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Facts about coins
The Euro symbol is inspired by the Greek letter epsilon. This letter was chosen for being the first letter of Europe. The two lines appear together are a symbol of stability in the region where the Euro circulate. Similar lines also appear in the dollar (vertically) and the Japanese Yen representing the same concept.
There are coins of one and hundred pesetas in front of which can be seen the figure of Spanish King Juan Carlos I and back the symbol of Franco´s fascist government. These coins are dated in 1975.
Coins of one and two pesetas issued by the Government of Euskadi during the Spanish Civil War were minted in Belgium.
Between 1997 and 2002 in Colombia legally circulated currency of $ 1000 (Colombian Peso). Curiously, his life would be short (just over five years). He retired due to massive counterfeiting.
The first coin known to historians was the "Stater", used in the seventh century BC in Lydia, a region between Asia Minor and the Aegean Sea. Its invention is attributed to King Jijes, being struck in stone, oval shape, with a turtle engraved on its surface.
The word money comes from "Juno Moneta", name of the goddess whose temple with the first roman coins of silver.
Not only in Spain and Andorra legally circulated currency in the denomination peseta, since both in Equatorial Guinea and in the Sahrawi Arab also coins were minted with the name "peseta". In Puerto Rico, twenty-five cents coins are known popularly as the "peseta".
The first coins dating from the year 1234. Were minted in Denmark by the bishop of Roskilde.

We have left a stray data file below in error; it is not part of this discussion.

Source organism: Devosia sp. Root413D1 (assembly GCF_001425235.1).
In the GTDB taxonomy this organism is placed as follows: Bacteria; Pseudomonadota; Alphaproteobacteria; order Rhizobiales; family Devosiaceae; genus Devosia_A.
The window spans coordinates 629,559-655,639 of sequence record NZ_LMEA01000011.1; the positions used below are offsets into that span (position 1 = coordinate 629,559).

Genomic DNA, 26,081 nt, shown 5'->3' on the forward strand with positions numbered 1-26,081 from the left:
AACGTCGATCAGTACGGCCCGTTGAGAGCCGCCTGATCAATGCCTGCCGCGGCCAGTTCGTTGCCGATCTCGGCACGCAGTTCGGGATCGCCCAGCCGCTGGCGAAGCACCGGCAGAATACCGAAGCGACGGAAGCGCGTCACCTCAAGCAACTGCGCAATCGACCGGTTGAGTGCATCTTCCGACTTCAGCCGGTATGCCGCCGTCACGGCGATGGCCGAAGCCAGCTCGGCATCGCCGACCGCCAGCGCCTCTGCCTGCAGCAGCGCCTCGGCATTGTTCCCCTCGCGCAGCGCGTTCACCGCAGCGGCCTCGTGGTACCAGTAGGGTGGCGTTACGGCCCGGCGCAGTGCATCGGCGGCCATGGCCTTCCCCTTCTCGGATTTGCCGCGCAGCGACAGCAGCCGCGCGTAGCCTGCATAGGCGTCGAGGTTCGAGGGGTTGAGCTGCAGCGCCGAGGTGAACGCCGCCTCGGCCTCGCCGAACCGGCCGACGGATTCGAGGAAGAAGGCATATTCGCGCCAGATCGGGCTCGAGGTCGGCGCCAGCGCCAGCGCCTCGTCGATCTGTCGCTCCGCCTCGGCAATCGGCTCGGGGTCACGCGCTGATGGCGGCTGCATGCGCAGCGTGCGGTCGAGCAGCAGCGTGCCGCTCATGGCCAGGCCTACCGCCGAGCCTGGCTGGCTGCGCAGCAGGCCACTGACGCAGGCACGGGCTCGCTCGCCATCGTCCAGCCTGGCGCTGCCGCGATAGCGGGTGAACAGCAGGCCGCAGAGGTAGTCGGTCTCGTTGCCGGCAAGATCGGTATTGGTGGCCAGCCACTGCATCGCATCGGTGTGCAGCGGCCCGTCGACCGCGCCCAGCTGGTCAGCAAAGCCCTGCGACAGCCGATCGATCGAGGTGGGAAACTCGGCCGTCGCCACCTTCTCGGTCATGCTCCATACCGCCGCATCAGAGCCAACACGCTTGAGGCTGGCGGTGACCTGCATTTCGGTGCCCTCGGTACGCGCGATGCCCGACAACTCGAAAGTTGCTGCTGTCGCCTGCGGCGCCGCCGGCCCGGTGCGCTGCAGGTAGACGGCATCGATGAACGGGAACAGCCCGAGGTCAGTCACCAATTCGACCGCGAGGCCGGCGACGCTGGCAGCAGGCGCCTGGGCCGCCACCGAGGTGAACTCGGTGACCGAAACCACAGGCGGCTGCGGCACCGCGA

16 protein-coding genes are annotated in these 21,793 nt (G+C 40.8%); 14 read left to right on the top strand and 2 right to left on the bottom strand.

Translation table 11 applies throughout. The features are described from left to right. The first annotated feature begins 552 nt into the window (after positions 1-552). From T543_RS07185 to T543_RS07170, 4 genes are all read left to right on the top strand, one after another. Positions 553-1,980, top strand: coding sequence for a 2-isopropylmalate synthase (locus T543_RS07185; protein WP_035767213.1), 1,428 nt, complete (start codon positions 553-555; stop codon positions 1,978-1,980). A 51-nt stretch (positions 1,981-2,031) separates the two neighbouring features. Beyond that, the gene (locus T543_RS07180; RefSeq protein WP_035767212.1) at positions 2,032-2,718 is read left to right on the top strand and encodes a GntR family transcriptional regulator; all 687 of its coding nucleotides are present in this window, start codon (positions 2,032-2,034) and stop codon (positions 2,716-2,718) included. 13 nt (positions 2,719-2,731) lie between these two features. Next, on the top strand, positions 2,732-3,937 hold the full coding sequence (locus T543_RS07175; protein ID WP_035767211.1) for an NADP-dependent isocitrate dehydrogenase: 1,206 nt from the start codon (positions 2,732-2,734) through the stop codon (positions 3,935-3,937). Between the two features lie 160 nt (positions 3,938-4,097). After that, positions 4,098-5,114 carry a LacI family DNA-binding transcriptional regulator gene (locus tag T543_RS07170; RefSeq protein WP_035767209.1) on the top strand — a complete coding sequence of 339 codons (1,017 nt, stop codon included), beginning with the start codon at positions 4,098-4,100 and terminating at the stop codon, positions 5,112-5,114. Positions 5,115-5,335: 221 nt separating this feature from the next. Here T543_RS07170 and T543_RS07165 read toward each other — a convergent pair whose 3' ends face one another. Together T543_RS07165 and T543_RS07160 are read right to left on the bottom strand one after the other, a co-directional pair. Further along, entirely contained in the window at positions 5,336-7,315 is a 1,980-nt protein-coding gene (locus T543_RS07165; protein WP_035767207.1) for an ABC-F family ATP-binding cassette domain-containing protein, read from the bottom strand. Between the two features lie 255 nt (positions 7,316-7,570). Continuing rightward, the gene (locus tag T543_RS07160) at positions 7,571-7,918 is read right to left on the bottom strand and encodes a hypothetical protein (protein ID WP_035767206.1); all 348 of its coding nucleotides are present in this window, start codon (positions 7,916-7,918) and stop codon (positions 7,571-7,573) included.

The smallest coin that has circulated is the quarter Nepali Jawa minted in silver in 1740. Their measures were very small, an average of two millimeters of diameter and weighed only 0.010 grams.
He who seeks finds, and if no comment is what the officials working in the tax agency´s headquarters in Toledo. During archaeological excavations in this building was found a real treasure. 25 bronze coins dating from the fourth century appeared the busts of the emperors Constantius II and Valentinian II.Apparently someone buried during the most turbulent of the Roman Empire in the hope of later recall.
The German Thaler was a large silver coin that circulated in Central Europe in the late fifteenth century, which by custom the people called Daaler. Originally from the Tyrol, was popularized in other countries, where coins were minted inspired by the Thaler. Curiously, the Americans used the Thaler name to refer to the Spanish coin.
The name "dollar " is frankly bizarre and somewhat hilarious, with obvious connections to the previously mentioned Thaler. In 1535, the Spanish kings minted coins of silver metal using a newly discovered mine in Mexico. Following the European fashion of the time, this coin was called "thaler", although the Spanish residents of Mexican lands committed a grave error to mint the coins. Replaced the letters T and H by a D following the phonetic spelling. On April 4, 1792, George Washington adopted as the official currency of the United States "daler" Mexican, but soon she begins to draw dollar agreement with the phonetics of the English language.
We make a great leap in time and we move into the present century, when at the beginning of 2007, the Mint in Philadelphia struck an unknown number of new dollar coins. They forgot the motto "In God we trust". After a short time these coins and dollar was trading worth 400 Euros.
Although not exactly a numismatic curiosity, this story has coins as protagonists. In March 2009 a resident of Plas de Rei (Lugo) paid to provincial Provincial Traffic fined one hundred and five Euros with coins of one, two and five Euro cents. The official who attended had to count all the coins. In the first count of fifty-three cents and the latter missed forty-one of the amount indicated. These were paid by the two coins of twenty cents and one of ten. The official reported that the security company was responsible for making the final tally. If money left over, what you paid back.
However, in Japan there is a law limiting to twenty the number of coins that can be given time to pay. The store has the right to refuse payment if the coins exceed this number.
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